I go hiking at state parks prepared for the possibility of getting charged by a moose. I’m OK with that.
But I have a right to be safe from a confrontation with somebody’s dog.
Last Sunday, I was on a Mount Spokane trail when I saw three young men 25 yards ahead sitting down with three large, loose dogs.
As the dogs bristled and barked deep defensive warnings, the men grabbed them. I was relieved. My dog, Scout, was by my side on leash, as park rules require.
I waved and said I’d turn around and head back rather than parade my dog past them.
I’d gone 50 yards back down and out of sight when I heard the men yelling at their dogs. I realized what had happened and braced for the confrontation.
Instead of putting them on leash, they let them go, and the dogs bolted.
Two dogs came over the rise full speed and zeroed in on my English setter, 38 pounds. I’ve let Scout loose in similar situations to neutralize the charge, but not in this case with two dogs twice his size coming so fast.
As they sprinted in, I yelled “No!” and smacked the lead dog hard with my hiking pole on the side of its face. Reeling to the right, it cross-body blocked the second dog, which was still coming full-blast.
I was still whacking at them when their owners caught up, grabbed the two dogs and walked away without so much as an “I’m sorry.”
Minutes later, I met another hiker who’d just had an uncomfortable encounter with four loose dogs on Mount Kit Carson. “I came close to using my bear spray,” he said.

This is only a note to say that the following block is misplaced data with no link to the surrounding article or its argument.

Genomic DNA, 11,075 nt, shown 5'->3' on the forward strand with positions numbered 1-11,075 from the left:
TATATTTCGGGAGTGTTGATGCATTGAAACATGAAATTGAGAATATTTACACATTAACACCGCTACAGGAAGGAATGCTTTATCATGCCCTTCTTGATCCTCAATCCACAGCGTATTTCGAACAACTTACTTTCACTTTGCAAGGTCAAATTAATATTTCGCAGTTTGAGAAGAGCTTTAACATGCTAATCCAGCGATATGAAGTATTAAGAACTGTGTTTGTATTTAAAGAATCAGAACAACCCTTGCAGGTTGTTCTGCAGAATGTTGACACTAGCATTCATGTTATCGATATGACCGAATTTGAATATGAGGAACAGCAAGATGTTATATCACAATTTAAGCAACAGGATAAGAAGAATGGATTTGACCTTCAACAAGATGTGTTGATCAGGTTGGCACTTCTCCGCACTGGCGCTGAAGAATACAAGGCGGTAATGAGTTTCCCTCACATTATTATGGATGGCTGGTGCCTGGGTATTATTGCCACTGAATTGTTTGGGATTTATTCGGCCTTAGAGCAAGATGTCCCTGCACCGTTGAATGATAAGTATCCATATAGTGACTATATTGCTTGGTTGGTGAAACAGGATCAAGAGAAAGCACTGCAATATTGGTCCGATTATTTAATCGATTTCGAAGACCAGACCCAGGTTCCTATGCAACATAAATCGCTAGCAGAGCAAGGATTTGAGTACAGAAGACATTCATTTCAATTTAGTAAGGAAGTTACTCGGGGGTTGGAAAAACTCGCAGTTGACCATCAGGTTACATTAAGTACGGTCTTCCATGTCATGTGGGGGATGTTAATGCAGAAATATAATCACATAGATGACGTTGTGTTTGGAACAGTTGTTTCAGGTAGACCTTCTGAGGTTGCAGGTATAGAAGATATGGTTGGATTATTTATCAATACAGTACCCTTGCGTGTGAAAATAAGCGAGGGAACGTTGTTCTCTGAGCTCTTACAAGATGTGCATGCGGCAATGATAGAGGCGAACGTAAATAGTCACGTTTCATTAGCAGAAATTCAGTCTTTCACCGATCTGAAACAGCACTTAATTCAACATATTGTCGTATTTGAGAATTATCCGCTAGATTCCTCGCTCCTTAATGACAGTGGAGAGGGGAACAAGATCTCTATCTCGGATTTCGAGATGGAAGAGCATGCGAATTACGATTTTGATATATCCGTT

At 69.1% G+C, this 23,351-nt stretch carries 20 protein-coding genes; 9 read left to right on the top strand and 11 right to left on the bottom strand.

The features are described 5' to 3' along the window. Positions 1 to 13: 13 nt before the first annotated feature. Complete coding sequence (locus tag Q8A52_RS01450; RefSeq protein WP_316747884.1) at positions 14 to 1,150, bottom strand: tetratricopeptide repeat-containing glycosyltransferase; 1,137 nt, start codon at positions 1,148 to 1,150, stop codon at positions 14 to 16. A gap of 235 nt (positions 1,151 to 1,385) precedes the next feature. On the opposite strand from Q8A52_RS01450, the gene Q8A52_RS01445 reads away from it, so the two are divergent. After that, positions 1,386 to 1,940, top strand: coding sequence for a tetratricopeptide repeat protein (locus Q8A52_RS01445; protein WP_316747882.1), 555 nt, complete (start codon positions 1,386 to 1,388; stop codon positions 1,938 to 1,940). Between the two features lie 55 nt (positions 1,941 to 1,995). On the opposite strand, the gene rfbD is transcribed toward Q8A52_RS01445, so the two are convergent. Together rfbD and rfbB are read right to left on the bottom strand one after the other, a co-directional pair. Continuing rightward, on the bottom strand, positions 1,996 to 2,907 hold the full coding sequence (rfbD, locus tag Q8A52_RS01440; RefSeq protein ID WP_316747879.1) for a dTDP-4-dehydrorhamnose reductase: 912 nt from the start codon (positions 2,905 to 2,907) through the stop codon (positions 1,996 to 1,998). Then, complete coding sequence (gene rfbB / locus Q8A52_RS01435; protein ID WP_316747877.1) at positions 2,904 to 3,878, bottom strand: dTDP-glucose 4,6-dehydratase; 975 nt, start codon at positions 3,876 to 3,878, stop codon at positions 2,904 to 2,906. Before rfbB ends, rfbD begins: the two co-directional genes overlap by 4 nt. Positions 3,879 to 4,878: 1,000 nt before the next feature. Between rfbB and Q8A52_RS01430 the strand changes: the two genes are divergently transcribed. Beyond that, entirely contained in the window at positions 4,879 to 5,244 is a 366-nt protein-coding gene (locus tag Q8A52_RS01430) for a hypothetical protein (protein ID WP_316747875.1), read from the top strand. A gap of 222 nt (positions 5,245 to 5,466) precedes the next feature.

“People get up here to this open space and think they can turn their dogs loose,” said Steve Christensen, park manager. “I’d say about 50 percent of the people we encounter with dogs have them off leash.
“We have a leash law because we don’t want dogs bothering people or chasing wildlife, and we don’t want wildlife chasing dogs. The hard part is catching the worst violators.”
Washington State Parks officials recently advised park staff to write more tickets for leash law violations after a ranger at Steamboat Rock had to use his Taser on a dog that attacked him, Christensen said.
“We’ve given a lot of warnings to people, but we’re going to have to start writing more tickets,” he said. “It’s an increasing problem throughout the state.”
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